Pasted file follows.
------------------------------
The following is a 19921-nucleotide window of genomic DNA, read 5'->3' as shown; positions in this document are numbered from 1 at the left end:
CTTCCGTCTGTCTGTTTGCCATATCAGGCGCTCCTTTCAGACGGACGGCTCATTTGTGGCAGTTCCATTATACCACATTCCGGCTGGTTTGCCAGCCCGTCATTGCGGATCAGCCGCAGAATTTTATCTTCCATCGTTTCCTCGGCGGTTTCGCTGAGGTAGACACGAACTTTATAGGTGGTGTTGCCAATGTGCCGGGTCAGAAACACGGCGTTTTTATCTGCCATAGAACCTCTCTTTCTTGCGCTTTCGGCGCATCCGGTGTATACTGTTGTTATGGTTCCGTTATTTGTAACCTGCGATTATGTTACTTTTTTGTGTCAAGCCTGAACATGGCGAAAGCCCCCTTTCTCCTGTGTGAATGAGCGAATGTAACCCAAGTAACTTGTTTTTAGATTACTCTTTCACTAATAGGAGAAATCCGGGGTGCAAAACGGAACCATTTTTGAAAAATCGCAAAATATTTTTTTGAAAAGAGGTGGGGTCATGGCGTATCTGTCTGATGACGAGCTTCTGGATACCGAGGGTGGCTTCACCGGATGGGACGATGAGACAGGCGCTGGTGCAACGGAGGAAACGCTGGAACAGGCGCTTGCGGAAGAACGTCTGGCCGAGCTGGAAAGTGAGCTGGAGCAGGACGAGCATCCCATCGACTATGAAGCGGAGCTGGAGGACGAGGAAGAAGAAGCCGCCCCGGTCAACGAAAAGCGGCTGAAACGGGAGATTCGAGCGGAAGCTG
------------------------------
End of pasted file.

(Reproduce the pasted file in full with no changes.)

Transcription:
The following is a 19921-nucleotide window of genomic DNA, read 5'->3' as shown; positions in this document are numbered from 1 at the left end:
CTTCCGTCTGTCTGTTTGCCATATCAGGCGCTCCTTTCAGACGGACGGCTCATTTGTGGCAGTTCCATTATACCACATTCCGGCTGGTTTGCCAGCCCGTCATTGCGGATCAGCCGCAGAATTTTATCTTCCATCGTTTCCTCGGCGGTTTCGCTGAGGTAGACACGAACTTTATAGGTGGTGTTGCCAATGTGCCGGGTCAGAAACACGGCGTTTTTATCTGCCATAGAACCTCTCTTTCTTGCGCTTTCGGCGCATCCGGTGTATACTGTTGTTATGGTTCCGTTATTTGTAACCTGCGATTATGTTACTTTTTTGTGTCAAGCCTGAACATGGCGAAAGCCCCCTTTCTCCTGTGTGAATGAGCGAATGTAACCCAAGTAACTTGTTTTTAGATTACTCTTTCACTAATAGGAGAAATCCGGGGTGCAAAACGGAACCATTTTTGAAAAATCGCAAAATATTTTTTTGAAAAGAGGTGGGGTCATGGCGTATCTGTCTGATGACGAGCTTCTGGATACCGAGGGTGGCTTCACCGGATGGGACGATGAGACAGGCGCTGGTGCAACGGAGGAAACGCTGGAACAGGCGCTTGCGGAAGAACGTCTGGCCGAGCTGGAAAGTGAGCTGGAGCAGGACGAGCATCCCATCGACTATGAAGCGGAGCTGGAGGACGAGGAAGAAGAAGCCGCCCCGGTCAACGAAAAGCGGCTGAAACGGGAGATTCGAGCGGAAGCTG